Patrick Milescu
Professor McGregor
MSCH L424
05/17/15
Freedom of Expression
Constitutionally, the First Amendment protects the people\'s rights as citizens of the United States; which is vastly considered the foundation of our overall freedom. According to the American Civil Liberties Union, the Supreme Court has written that this liberty is "the matrix, the indispensible condition of nearly every other form of freedom" (2015). The First Amendment promises the freedom of speech, of the press, of assembly, of association, and petition in the United States; while basically encompassing the idea of freedom of expression. Without this imperative freedom, any other civil rights the people would have such as the right to vote would cease to exist. The Framers of the constitution ensured this right to be the groundwork of all freedoms included afterwards. However, even with this Amendment in place to defend the people\'s rights, the Supreme Court has still acknowledged a few limited exceptions to its protection. There are many reasons behind the significance of the First Amendment, and many reasons why it is absolutely vital but there are also a good number of reasons that freedom of speech may not be absolutely unconditional.
The Founding Fathers were very persistent towards the ratification of the First Amendment while putting together the constitution for a few different reasons, but the most important motivating factor behind the Amendment was to ensure that the federal government would not violate American\'s basic domestic rights, or in other words, their freedom of expression. Free speech and choice of religion are two freedoms included in the First Amendment that are absolutely critical to the basic individuality and identity of any human being. These liberties inherently open the door for a wide spectrum of personalities and should allow for the tolerance of freedom of expression. This cultural melting pot of diversity is what makes the United States so unique; The First Amendment warrants that these differences in the population will be respected. Along with freedom of speech promised in the constitution, the colonists who migrated to America were on the search for religious freedom. The Framers of the constitution wanted to ensure that the right to freedom of religion would be protected so that citizens could practice whatever religion they choose. Although the Founding Fathers were big advocates of religion, they did not want the state or federal government forcing religion on civilians. Therefore, the First Amendment helped to ensure the separation of church and state to further safeguard the freedom of expression needed for the United States to flourish. The roots of this liberty can be traced back to a bill that Thomas Jefferson introduced to Virginia Legislature in 1779; it guaranteed freedom of and from religion (Lipscomb 1903). After the Constitutional Convention was held in the spring of 1778, Virginia Legislatures concluded that there would be no religious test, or oath required for any federal elected office. In addition, they decided to allow Quakers and others to affirm their oaths of office and restricted the recognition of any religion as a state church. Jefferson was pleased with the constitution but did not believe it was complete, so he pushed towards passing a legislation that would guarantee all individual rights, including what he felt was the most significant, freedom of and from religion (Lipscomb 1903). In 1789, the first of the ten amendments were documented in the constitution and since have been known as the Bill of Rights (ACLU 2015). Freedom of speech and religion were crucial towards the fight for freedom of expression in the United States, but the petition for a redress of grievances came up as another part of the First Amendment that the Framers decided to include. Leading up to the Revolution, colonists were very irritated that the King of England and Parliament didn\'t take into consideration the complaints of their people. The colonists petitioned for a change in regards to taxes specifically but a few other laws as well, so the Founding Fathers created the First Amendment to give American\'s the right to speak up against the Federal Government and work towards changing legislation they don\'t agree with (Emerson 1970).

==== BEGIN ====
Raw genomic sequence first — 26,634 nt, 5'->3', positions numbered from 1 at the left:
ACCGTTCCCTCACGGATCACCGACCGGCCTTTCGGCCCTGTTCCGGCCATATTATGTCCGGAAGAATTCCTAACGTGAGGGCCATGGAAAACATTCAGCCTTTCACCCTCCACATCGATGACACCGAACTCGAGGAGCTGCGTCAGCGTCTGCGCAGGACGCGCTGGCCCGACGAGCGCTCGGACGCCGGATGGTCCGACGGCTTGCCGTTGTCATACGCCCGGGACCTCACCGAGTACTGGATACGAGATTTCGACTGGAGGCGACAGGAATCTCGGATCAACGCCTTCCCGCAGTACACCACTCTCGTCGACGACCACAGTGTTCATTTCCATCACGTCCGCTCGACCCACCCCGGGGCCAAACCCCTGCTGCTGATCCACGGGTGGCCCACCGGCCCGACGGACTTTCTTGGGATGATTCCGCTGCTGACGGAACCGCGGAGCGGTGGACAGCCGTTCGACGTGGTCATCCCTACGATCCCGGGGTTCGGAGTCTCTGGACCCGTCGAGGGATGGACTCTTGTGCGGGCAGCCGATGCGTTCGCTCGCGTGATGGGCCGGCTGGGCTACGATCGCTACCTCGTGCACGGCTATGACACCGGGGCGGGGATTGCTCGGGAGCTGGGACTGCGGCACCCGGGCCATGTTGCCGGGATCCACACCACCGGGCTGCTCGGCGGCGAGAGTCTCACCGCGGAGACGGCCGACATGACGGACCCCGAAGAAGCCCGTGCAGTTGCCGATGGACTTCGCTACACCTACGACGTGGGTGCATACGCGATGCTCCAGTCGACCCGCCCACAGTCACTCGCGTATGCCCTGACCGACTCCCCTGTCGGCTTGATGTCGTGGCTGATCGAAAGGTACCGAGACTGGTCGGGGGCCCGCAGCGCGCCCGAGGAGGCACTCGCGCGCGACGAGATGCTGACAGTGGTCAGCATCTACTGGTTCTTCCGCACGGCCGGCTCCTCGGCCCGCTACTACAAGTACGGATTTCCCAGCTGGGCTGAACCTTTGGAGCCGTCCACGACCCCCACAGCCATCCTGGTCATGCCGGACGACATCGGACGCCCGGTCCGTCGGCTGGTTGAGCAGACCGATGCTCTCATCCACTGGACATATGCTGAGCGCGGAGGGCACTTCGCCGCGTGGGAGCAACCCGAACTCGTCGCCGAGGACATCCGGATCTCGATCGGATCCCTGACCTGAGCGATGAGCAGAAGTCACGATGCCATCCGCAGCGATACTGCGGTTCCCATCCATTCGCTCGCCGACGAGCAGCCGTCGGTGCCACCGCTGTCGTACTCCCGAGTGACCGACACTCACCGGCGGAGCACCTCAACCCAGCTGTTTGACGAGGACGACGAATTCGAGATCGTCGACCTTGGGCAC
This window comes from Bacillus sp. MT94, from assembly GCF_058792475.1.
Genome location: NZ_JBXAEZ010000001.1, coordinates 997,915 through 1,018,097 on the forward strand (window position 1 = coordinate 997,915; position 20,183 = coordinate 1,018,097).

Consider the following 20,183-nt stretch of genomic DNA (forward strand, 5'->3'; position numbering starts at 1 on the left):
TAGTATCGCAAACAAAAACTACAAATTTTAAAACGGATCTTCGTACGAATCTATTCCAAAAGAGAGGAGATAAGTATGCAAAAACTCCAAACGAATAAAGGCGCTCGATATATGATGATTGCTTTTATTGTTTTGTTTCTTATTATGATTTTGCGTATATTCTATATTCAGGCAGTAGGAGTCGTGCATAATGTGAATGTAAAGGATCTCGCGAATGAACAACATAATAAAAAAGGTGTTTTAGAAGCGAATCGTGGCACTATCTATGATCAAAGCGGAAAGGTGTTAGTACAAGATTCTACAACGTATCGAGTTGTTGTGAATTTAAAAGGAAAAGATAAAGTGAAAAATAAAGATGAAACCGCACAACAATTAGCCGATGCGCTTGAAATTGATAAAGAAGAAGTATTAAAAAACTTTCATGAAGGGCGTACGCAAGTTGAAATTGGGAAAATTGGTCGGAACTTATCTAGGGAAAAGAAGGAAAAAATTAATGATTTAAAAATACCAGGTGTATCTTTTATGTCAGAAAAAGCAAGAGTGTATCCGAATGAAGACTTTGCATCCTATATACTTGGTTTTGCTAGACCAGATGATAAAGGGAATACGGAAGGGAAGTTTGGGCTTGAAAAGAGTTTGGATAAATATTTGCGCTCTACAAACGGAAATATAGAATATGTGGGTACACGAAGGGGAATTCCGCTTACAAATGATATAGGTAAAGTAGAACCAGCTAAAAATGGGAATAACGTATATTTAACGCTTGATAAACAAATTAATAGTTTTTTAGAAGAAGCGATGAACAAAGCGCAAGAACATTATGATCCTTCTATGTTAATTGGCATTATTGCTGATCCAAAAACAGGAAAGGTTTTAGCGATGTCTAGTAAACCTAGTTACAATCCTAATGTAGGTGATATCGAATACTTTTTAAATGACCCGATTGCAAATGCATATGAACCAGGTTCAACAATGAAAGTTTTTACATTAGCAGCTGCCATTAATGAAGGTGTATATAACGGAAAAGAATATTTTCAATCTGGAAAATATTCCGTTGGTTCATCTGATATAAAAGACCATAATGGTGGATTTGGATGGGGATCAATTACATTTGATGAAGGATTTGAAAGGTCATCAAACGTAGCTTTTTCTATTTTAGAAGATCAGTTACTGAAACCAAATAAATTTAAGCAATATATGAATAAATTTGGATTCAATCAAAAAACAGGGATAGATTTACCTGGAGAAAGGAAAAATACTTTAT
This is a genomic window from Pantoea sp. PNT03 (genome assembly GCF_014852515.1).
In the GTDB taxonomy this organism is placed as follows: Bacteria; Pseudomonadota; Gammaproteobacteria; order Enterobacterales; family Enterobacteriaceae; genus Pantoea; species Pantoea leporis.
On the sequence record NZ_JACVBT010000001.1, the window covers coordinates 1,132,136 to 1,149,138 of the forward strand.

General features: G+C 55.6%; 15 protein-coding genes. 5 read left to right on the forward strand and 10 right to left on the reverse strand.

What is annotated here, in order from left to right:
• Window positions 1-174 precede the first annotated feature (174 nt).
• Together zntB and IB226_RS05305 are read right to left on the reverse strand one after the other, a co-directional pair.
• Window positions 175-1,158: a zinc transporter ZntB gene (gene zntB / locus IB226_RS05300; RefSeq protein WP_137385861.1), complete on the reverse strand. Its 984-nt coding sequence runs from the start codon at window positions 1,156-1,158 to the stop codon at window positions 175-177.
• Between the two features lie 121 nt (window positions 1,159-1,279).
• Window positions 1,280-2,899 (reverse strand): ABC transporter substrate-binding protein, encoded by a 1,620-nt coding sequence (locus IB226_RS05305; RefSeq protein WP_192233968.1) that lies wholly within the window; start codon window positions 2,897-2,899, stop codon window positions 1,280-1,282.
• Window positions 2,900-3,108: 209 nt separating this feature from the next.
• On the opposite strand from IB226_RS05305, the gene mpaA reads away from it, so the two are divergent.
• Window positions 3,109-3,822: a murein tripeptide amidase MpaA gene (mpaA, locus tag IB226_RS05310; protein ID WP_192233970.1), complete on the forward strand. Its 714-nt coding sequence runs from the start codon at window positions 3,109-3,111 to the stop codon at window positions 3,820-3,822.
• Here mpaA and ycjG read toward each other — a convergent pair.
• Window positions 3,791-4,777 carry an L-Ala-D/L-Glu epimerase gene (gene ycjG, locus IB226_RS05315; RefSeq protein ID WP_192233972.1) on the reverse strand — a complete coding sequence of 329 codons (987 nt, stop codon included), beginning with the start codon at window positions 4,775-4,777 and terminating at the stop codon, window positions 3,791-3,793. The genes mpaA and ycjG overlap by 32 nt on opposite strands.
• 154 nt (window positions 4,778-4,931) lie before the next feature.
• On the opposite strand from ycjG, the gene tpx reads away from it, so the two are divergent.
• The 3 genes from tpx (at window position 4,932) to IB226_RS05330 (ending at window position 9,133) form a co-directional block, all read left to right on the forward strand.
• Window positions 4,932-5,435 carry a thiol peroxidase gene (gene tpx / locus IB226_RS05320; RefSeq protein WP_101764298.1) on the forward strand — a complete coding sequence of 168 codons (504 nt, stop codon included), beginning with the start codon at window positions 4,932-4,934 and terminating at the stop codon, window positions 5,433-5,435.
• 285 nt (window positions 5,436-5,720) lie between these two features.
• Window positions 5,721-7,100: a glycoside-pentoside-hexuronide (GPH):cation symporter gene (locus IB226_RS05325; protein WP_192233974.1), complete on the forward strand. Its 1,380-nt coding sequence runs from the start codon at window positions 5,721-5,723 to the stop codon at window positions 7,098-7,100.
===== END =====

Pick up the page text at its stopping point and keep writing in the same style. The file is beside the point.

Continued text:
The First Amendment is the most powerful and holds the foundation for the rest of the Bill of Rights, yet it is not clear of criticism. All beneficial